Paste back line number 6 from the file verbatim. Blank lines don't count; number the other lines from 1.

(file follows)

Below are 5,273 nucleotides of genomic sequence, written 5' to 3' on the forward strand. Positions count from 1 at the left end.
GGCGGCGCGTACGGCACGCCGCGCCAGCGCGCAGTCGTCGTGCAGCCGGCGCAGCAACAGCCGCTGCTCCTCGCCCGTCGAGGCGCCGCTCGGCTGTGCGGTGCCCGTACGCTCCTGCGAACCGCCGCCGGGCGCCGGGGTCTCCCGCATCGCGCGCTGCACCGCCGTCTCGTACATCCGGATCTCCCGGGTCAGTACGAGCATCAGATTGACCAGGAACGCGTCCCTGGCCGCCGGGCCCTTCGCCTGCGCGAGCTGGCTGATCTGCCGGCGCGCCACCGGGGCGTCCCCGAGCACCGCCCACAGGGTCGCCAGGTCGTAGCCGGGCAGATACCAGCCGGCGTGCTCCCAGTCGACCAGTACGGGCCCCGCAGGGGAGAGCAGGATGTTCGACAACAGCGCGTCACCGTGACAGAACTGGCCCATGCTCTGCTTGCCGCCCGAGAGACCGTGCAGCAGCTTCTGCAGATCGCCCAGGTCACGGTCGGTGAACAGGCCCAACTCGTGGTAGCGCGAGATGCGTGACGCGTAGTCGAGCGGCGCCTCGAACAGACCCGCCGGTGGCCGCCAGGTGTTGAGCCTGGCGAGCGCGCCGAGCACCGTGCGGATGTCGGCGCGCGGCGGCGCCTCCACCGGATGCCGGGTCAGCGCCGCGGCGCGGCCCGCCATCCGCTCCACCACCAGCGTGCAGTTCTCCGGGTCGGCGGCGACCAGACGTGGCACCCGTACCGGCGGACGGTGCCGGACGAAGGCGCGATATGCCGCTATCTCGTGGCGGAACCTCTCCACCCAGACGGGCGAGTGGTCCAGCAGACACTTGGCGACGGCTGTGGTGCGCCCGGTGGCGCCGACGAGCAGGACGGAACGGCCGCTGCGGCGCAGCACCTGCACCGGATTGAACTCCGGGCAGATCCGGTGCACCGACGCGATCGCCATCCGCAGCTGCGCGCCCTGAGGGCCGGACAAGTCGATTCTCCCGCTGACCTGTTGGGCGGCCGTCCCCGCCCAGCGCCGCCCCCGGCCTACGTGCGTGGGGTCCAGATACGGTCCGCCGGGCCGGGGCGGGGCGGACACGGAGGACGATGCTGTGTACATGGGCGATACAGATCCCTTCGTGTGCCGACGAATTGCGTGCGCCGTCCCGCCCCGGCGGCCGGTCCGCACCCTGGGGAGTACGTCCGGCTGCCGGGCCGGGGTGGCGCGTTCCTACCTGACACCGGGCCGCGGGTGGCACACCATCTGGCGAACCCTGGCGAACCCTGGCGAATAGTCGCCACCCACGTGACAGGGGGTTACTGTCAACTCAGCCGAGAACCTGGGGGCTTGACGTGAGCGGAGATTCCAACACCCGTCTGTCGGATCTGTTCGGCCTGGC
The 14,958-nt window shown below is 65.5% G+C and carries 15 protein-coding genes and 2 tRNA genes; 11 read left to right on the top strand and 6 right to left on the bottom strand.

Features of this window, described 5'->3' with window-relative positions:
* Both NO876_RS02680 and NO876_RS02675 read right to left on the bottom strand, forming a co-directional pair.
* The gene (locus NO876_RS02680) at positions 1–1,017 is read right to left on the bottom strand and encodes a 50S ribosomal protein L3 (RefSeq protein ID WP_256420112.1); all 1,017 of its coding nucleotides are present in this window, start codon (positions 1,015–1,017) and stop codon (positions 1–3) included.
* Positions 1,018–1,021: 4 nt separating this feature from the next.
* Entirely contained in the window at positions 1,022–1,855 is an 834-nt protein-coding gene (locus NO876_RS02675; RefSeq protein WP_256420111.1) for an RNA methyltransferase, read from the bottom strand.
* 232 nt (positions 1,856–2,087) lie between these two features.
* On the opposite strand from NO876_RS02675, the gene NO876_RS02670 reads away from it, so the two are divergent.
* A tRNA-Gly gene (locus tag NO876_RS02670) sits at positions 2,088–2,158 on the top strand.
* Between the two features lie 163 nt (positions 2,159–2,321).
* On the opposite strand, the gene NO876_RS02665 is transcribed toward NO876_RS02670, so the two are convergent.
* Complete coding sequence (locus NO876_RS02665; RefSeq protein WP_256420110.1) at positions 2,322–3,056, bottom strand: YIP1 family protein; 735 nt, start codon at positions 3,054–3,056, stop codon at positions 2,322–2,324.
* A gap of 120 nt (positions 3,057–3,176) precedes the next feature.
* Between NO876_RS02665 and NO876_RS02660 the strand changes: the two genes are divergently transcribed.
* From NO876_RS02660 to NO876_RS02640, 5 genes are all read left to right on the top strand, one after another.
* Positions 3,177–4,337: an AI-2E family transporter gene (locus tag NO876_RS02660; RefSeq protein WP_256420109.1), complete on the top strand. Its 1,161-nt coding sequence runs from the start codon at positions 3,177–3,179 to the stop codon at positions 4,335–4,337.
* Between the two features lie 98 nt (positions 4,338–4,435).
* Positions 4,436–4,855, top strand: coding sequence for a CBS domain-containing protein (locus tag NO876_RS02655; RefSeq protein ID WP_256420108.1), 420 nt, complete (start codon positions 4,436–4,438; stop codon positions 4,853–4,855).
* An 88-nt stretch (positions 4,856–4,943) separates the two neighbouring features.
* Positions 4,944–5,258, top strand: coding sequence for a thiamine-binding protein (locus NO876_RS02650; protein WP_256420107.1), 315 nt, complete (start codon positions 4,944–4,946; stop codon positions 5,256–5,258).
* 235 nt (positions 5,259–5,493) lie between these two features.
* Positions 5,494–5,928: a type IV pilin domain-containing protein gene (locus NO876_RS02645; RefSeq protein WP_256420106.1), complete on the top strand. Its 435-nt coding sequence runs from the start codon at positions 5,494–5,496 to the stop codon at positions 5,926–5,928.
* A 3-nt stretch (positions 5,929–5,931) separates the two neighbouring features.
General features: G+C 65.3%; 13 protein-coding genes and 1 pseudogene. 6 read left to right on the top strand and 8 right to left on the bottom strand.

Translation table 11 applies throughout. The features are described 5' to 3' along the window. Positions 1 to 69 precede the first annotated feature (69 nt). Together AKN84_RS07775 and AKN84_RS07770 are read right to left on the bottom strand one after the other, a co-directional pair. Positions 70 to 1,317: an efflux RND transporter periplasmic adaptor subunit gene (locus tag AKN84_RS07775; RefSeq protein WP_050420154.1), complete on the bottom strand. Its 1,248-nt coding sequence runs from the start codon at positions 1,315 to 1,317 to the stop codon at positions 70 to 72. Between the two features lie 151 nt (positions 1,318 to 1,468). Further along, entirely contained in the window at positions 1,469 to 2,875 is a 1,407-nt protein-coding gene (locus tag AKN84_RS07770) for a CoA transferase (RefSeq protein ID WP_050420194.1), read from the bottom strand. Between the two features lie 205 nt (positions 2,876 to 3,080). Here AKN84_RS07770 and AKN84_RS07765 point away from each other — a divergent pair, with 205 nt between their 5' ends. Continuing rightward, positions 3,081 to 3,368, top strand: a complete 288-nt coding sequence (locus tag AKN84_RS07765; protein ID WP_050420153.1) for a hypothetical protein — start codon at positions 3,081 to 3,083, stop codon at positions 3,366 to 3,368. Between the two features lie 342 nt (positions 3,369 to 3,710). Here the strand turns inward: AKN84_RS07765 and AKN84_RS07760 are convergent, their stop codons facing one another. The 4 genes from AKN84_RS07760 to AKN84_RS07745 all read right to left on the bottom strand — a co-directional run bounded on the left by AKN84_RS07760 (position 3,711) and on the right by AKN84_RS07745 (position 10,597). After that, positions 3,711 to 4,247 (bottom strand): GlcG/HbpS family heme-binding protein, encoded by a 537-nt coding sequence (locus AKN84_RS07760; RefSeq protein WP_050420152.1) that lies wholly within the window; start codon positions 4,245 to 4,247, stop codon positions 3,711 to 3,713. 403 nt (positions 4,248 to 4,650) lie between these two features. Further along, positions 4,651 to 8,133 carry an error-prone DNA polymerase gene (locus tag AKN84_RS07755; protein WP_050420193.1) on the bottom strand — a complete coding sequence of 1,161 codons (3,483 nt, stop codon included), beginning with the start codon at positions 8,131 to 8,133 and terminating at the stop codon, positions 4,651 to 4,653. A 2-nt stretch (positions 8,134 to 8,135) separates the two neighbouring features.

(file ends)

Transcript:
* The gene (locus NO876_RS02680) at positions 1–1,017 is read right to left on the bottom strand and encodes a 50S ribosomal protein L3 (RefSeq protein ID WP_256420112.1); all 1,017 of its coding nucleotides are present in this window, start codon (positions 1,015–1,017) and stop codon (positions 1–3) included.